DETROIT – As a rookie in 2005, Johan Franzen whizzed past Steve Yzerman on the ice.
A nickname was born.
The six-foot-three, 220-pound Swede showed he’s more than just big when he scored twice and had an assist to lift the Detroit Red Wings to a 4-3 series-opening win over the Colorado Avalanche.
“He’s big and strong and he reminded me of a mule that day,” Yzerman recalled Friday. “His offensive game really started to show up last year and now that his confidence has grown, he is holding onto the puck and making plays.”
Colorado saw that up close Thursday night in Game 1 of a Western Conference semifinal.
Franzen split two Avs to set up a goal, then scored on a deflection in front of the net and slapshot from the left circle to give the Red Wings a three-goal cushion they held onto for the victory.
“He’s one of those big forwards that not only uses his size to his advantage, but has nice hands,” Avs coach Joel Quenneville said. “Everybody likes big power forwards, but they’re hard to find.”
The Red Wings found Franzen in Sweden – where several players on their roster were born – and drafted him with the 97th overall pick in 2004. Franzen scored 22 goals combined in his first two years in the league before breaking out this season with 27 goals and 38 points.
He had three multi-goal games in a 20-day span last month when teammates Tomas Holmstrom, a fellow Swede, and Dan Cleary were slowed by injuries.
Suddenly, Franzen wasn’t the defensive-minded centre he was earlier in his career.
“It’s a new thing for me,” he acknowledged. “It started to turn for me when I got to play more on the power play because Cleary and Homer were injured.”
Against a banged-up team, Franzen and the Red Wings will have a chance to go up 2-0 Saturday afternoon.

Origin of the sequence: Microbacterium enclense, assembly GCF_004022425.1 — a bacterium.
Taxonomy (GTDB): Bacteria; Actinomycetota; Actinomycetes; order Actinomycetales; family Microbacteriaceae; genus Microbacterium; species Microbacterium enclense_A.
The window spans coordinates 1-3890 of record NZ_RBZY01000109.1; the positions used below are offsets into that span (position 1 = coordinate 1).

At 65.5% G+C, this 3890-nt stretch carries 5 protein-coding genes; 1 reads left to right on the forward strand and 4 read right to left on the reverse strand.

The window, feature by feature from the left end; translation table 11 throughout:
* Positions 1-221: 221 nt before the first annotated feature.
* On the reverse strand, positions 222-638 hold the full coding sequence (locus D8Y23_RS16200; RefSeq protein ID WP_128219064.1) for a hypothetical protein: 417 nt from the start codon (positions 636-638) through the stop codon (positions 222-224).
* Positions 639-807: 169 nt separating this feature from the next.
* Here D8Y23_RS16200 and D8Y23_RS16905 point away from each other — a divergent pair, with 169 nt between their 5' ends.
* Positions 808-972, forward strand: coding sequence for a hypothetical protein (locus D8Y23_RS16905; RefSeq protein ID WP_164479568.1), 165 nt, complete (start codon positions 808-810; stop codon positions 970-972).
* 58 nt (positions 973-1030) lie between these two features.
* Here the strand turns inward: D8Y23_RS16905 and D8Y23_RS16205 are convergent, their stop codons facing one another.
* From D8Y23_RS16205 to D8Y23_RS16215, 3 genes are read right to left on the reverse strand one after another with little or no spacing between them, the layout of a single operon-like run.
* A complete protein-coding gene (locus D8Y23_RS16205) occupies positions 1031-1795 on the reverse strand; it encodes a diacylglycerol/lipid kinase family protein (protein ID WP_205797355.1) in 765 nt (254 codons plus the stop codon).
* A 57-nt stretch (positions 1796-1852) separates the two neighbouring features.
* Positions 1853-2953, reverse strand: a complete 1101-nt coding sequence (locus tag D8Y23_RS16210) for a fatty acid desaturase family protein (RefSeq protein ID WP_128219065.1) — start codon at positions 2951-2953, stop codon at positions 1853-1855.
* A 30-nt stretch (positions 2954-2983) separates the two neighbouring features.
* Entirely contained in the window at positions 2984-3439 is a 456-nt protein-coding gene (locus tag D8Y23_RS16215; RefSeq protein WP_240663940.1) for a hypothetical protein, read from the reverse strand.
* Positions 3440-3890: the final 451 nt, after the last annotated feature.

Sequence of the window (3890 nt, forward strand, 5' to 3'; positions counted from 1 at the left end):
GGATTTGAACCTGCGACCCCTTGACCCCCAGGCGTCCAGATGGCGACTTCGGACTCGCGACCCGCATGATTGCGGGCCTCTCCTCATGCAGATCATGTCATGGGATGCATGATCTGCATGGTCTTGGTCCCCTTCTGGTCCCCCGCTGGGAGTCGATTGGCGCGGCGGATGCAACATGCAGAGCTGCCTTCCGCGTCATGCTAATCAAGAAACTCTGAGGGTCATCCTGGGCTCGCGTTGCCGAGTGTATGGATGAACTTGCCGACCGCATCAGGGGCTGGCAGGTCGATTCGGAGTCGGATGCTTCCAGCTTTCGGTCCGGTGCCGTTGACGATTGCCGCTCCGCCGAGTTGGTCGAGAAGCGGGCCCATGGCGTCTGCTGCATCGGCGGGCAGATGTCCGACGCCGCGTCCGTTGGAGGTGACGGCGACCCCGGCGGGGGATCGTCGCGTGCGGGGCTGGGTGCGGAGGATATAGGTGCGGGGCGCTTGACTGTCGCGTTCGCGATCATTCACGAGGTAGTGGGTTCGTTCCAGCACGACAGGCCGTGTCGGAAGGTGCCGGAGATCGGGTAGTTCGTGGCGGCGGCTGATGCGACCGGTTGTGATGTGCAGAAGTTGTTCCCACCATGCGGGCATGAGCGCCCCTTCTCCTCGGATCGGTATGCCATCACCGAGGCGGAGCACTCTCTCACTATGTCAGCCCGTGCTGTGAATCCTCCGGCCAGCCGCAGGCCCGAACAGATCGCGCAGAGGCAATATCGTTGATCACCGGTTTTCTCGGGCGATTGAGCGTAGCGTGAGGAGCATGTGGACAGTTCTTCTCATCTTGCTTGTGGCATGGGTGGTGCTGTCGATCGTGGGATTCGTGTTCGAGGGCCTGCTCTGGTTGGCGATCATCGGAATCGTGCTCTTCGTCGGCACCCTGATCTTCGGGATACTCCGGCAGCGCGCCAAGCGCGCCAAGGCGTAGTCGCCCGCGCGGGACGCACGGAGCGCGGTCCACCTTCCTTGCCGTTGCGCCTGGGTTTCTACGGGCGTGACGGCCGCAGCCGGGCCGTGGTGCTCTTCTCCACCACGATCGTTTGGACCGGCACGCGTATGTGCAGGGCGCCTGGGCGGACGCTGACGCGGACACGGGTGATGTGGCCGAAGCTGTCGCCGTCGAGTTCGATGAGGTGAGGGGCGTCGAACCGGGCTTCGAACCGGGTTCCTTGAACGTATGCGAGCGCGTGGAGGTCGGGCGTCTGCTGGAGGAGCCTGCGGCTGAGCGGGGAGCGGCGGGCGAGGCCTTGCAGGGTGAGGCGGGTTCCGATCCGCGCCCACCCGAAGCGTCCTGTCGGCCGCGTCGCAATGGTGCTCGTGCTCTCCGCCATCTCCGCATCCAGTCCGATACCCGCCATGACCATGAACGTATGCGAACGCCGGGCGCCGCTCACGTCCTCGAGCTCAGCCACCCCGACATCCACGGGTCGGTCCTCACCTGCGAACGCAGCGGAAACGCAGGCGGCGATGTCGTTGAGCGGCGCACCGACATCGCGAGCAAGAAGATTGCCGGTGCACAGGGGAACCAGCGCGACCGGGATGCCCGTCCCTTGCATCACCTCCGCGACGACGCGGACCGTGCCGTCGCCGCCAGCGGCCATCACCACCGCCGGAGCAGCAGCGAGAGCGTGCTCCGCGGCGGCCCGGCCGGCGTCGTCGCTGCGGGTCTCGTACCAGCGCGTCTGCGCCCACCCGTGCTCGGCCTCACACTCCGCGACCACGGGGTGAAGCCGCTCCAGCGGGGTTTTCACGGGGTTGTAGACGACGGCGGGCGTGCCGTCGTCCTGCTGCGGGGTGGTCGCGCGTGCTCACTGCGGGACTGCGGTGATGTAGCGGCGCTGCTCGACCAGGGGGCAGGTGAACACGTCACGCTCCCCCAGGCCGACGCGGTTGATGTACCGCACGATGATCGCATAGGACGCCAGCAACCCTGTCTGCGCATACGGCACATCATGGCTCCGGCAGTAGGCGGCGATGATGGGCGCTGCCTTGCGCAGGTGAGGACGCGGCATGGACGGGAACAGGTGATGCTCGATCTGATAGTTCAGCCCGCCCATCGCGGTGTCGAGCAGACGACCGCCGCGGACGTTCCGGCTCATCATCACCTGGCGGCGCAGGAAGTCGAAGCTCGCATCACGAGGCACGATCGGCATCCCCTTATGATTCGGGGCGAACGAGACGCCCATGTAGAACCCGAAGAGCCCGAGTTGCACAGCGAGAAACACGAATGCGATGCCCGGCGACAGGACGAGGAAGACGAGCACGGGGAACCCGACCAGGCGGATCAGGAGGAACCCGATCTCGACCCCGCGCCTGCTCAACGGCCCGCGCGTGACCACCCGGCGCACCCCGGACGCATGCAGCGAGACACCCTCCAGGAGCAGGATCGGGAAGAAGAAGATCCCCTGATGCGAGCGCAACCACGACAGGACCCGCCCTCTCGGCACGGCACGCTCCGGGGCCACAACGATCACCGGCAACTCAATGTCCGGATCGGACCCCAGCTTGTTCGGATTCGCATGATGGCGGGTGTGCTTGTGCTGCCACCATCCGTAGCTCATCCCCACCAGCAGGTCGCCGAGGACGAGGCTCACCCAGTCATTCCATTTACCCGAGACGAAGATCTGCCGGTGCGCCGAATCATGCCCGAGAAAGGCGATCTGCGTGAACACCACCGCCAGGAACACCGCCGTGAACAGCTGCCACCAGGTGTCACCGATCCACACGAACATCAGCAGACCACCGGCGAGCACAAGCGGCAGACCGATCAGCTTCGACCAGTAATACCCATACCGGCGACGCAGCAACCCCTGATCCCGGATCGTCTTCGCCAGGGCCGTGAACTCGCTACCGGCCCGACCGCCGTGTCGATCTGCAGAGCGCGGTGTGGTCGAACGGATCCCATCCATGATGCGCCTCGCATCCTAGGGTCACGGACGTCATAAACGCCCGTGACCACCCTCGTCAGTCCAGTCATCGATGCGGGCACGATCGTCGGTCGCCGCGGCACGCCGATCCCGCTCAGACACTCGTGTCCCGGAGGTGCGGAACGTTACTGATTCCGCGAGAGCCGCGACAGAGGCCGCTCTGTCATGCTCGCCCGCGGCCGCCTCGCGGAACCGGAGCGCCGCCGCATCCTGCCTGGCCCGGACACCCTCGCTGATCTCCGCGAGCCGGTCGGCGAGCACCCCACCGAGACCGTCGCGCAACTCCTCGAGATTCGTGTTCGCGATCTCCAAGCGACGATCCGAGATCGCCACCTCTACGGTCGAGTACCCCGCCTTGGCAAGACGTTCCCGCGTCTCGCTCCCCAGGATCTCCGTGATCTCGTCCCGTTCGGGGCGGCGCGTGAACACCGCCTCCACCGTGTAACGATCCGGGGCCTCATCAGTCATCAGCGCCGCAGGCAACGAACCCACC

Avs forward Wojtek Wolski will not play in Game 2 and likely will miss the rest of the second-round series because of an upper-body injury. Star forward Peter Forsberg, who was scratched from the series opener with a groin injury, is questionable. Goaltender Jose Theodore is expected to play after being pulled and sent to the hotel during Game 1 because he was sick.
Regardless of who’s on the ice, Colorado defenceman John-Michael Liles said he and his teammates have to be aware of Franzen.
“He’s a dangerous player, for sure,” Liles said.
A unique one, too.
Detroit defenceman Chris Chelios has played in an NHL-record 253 playoff games and about 1,900 overall since his debut in the league during the 1983-84 season. He was stumped when asked if Franzen reminds him of any current or former player.
“There haven’t been too many guys that big and quick, especially as a centre,” Chelios said. “He’s made the most of his opportunity this year. He’s become a very key player for our team.”
He’s also become a popular player in the dressing room, where he displays his subtle humour and willingness to accept being referred to as the off-spring of a donkey and a horse.
“At first, he didn’t know what (mule) meant and didn’t know if it was a good or a bad thing,” said Niklas Kronwall, Franzen’s roommate on the road. “Once he found out what it meant, he was proud of it.”